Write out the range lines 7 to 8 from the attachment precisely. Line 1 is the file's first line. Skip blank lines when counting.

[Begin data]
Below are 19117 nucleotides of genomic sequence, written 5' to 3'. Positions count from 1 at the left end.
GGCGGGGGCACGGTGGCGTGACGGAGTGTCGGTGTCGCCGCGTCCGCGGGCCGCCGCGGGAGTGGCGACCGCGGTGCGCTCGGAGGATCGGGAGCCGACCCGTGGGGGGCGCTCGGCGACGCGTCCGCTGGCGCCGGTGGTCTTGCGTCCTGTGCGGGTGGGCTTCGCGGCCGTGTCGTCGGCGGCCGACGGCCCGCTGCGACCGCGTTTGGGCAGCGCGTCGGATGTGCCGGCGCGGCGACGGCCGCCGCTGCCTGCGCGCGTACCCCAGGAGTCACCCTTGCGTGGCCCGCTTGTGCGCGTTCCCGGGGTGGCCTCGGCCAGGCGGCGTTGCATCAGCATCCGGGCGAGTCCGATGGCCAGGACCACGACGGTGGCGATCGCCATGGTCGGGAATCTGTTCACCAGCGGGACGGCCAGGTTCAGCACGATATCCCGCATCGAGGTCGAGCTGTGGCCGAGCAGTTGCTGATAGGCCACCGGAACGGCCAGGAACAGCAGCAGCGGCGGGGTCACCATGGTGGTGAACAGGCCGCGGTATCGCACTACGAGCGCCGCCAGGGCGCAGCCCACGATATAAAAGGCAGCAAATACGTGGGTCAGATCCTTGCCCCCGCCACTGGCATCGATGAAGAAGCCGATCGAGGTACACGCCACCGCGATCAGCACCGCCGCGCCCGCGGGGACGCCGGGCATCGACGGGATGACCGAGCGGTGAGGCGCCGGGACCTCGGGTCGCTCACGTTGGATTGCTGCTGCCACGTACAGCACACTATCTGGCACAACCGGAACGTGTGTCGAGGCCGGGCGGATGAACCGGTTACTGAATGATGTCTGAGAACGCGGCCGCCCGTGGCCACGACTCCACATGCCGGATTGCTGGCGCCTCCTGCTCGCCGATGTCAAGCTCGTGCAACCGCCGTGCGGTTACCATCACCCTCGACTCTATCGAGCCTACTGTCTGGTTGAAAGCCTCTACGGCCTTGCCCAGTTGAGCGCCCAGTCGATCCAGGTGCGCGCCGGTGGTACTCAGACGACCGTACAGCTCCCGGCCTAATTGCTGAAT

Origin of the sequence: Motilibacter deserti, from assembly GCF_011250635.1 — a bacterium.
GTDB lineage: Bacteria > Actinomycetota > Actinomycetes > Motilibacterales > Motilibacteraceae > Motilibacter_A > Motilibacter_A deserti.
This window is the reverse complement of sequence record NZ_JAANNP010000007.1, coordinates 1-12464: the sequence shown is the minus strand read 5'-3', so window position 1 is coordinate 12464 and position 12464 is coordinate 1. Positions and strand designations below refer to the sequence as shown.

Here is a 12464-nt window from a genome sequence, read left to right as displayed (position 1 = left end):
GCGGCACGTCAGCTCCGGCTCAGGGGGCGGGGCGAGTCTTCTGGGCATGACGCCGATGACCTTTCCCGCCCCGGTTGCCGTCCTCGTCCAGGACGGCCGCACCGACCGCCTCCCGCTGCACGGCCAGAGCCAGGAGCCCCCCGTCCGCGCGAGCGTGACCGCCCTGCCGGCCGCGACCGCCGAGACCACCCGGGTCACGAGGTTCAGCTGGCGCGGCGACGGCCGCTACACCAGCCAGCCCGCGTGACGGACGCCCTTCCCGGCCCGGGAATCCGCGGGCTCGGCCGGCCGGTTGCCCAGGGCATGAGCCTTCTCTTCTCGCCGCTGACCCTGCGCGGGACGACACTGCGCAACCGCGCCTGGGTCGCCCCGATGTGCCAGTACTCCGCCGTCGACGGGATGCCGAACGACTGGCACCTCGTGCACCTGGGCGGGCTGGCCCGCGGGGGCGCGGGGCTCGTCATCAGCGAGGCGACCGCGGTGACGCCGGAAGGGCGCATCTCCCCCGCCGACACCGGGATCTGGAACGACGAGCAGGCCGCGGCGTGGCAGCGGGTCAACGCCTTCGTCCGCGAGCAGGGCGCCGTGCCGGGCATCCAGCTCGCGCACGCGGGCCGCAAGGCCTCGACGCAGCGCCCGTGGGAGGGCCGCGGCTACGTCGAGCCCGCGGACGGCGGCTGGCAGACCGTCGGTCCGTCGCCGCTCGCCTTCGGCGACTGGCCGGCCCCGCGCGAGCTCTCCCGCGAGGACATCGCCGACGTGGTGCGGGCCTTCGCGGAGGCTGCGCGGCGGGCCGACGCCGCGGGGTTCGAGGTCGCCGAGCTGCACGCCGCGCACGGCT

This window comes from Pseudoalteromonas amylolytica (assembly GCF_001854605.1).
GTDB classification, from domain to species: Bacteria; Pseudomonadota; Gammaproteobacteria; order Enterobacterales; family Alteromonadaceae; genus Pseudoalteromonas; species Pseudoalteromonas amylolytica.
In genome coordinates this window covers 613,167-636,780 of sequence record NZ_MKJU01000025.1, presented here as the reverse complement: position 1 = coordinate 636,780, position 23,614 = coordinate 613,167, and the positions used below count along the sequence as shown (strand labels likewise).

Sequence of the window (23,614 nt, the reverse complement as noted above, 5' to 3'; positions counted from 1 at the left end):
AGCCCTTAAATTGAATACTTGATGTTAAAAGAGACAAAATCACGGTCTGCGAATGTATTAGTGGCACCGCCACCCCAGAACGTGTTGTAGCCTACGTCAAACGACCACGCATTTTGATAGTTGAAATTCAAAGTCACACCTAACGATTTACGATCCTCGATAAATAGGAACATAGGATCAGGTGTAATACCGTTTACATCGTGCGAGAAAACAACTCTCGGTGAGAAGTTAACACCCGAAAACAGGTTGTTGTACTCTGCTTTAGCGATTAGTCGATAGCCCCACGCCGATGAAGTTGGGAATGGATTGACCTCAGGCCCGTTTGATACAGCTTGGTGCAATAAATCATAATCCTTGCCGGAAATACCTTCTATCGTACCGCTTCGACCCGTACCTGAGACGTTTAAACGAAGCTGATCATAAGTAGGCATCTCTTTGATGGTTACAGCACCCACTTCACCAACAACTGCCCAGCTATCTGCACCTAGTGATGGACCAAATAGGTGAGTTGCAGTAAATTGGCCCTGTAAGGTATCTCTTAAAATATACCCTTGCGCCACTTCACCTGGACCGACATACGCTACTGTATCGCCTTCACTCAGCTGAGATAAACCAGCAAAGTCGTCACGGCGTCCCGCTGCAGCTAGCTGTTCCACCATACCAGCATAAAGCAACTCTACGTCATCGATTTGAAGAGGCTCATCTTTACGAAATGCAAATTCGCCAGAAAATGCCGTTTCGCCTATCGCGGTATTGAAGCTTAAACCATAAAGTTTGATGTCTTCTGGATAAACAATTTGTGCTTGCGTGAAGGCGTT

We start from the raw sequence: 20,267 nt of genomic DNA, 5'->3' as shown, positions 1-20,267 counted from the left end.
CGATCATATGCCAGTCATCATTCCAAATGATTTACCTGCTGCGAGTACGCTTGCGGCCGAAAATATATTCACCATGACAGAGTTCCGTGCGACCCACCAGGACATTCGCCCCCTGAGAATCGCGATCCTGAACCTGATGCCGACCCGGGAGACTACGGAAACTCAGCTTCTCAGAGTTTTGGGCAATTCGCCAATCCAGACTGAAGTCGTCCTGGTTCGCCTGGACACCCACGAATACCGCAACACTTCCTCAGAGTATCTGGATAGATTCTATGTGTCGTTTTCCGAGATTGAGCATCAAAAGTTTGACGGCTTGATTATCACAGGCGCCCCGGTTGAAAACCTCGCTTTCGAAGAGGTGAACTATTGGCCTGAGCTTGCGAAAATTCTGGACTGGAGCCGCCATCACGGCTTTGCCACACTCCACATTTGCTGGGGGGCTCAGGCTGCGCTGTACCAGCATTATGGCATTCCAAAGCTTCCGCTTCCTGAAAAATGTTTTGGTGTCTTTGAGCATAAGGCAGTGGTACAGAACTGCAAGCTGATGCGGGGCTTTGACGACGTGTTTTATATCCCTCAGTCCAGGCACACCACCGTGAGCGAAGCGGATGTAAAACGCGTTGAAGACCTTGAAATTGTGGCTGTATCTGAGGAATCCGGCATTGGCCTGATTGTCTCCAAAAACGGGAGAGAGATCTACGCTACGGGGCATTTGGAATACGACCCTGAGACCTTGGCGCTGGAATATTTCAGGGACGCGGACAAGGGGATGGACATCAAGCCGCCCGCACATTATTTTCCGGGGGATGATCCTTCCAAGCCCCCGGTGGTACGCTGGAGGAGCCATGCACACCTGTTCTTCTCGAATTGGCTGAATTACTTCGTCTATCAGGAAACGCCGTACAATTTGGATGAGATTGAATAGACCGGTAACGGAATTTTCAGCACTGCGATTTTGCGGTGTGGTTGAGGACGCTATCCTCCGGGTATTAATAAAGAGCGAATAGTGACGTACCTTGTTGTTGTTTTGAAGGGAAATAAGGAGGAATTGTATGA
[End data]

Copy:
GCGGCACGTCAGCTCCGGCTCAGGGGGCGGGGCGAGTCTTCTGGGCATGACGCCGATGACCTTTCCCGCCCCGGTTGCCGTCCTCGTCCAGGACGGCCGCACCGACCGCCTCCCGCTGCACGGCCAGAGCCAGGAGCCCCCCGTCCGCGCGAGCGTGACCGCCCTGCCGGCCGCGACCGCCGAGACCACCCGGGTCACGAGGTTCAGCTGGCGCGGCGACGGCCGCTACACCAGCCAGCCCGCGTGACGGACGCCCTTCCCGGCCCGGGAATCCGCGGGCTCGGCCGGCCGGTTGCCCAGGGCATGAGCCTTCTCTTCTCGCCGCTGACCCTGCGCGGGACGACACTGCGCAACCGCGCCTGGGTCGCCCCGATGTGCCAGTACTCCGCCGTCGACGGGATGCCGAACGACTGGCACCTCGTGCACCTGGGCGGGCTGGCCCGCGGGGGCGCGGGGCTCGTCATCAGCGAGGCGACCGCGGTGACGCCGGAAGGGCGCATCTCCCCCGCCGACACCGGGATCTGGAACGACGAGCAGGCCGCGGCGTGGCAGCGGGTCAACGCCTTCGTCCGCGAGCAGGGCGCCGTGCCGGGCATCCAGCTCGCGCACGCGGGCCGCAAGGCCTCGACGCAGCGCCCGTGGGAGGGCCGCGGCTACGTCGAGCCCGCGGACGGCGGCTGGCAGACCGTCGGTCCGTCGCCGCTCGCCTTCGGCGACTGGCCGGCCCCGCGCGAGCTCTCCCGCGAGGACATCGCCGACGTGGTGCGGGCCTTCGCGGAGGCTGCGCGGCGGGCCGACGCCGCGGGGTTCGAGGTCGCCGAGCTGCACGCCGCGCACGGCT

This window comes from Pseudoalteromonas amylolytica (assembly GCF_001854605.1).